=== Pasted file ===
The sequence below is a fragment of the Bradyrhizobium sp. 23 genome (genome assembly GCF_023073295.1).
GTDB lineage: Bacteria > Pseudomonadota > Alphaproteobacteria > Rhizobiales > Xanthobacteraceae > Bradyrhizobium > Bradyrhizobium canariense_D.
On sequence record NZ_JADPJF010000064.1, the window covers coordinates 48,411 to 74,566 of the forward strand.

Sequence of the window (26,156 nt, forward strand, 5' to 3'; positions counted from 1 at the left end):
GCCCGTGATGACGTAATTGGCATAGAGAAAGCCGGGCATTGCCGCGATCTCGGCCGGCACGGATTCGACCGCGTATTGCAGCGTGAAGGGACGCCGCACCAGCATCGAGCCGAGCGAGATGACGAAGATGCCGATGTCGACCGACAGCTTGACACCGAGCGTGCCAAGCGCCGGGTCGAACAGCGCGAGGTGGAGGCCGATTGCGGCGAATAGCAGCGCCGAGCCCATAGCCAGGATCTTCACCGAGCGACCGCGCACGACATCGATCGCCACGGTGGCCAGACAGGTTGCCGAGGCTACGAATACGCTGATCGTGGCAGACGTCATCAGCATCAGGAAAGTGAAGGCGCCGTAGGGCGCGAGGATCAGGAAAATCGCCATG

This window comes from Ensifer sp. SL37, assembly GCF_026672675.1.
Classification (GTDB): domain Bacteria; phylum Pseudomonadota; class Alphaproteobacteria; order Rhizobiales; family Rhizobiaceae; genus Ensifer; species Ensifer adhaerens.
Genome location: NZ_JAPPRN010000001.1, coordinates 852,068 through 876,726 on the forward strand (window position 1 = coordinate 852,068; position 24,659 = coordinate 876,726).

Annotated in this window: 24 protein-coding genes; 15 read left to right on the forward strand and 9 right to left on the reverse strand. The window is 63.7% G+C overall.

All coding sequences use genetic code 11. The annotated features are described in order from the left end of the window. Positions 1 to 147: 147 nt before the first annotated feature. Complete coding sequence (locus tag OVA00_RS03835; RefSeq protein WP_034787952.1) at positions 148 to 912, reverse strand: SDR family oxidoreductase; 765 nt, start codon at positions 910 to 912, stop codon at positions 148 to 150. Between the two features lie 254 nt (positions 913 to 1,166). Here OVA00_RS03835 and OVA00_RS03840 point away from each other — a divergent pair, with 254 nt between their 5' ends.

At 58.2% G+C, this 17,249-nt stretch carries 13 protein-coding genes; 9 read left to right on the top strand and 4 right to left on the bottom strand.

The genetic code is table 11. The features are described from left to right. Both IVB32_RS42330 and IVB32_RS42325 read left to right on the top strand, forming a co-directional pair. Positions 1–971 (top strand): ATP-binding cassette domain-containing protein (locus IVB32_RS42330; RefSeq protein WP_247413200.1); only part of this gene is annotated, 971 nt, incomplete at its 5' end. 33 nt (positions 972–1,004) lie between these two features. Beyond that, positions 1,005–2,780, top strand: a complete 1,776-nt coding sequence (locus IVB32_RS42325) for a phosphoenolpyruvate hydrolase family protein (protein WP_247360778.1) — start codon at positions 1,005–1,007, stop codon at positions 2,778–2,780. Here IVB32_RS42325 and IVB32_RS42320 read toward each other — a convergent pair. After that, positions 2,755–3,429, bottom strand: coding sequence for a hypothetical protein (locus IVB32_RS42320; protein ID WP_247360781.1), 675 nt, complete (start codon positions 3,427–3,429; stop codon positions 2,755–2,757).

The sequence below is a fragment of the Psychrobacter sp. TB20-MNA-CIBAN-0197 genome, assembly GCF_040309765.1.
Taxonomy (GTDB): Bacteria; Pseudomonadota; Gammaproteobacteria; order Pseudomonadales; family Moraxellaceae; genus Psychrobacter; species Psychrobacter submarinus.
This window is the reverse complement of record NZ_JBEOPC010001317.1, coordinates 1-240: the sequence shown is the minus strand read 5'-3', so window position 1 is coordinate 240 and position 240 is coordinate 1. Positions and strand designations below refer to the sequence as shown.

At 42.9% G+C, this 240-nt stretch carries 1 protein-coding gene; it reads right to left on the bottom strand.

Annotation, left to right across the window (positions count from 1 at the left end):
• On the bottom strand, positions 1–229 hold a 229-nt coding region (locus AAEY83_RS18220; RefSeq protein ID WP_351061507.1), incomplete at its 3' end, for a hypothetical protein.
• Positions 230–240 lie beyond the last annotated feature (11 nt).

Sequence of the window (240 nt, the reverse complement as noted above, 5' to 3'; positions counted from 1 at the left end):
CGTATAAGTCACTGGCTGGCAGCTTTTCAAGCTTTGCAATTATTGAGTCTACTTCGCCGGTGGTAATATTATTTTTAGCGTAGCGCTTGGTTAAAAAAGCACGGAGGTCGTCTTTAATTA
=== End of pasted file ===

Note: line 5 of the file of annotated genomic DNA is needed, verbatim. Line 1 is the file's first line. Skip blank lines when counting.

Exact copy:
GCCCGTGATGACGTAATTGGCATAGAGAAAGCCGGGCATTGCCGCGATCTCGGCCGGCACGGATTCGACCGCGTATTGCAGCGTGAAGGGACGCCGCACCAGCATCGAGCCGAGCGAGATGACGAAGATGCCGATGTCGACCGACAGCTTGACACCGAGCGTGCCAAGCGCCGGGTCGAACAGCGCGAGGTGGAGGCCGATTGCGGCGAATAGCAGCGCCGAGCCCATAGCCAGGATCTTCACCGAGCGACCGCGCACGACATCGATCGCCACGGTGGCCAGACAGGTTGCCGAGGCTACGAATACGCTGATCGTGGCAGACGTCATCAGCATCAGGAAAGTGAAGGCGCCGTAGGGCGCGAGGATCAGGAAAATCGCCATG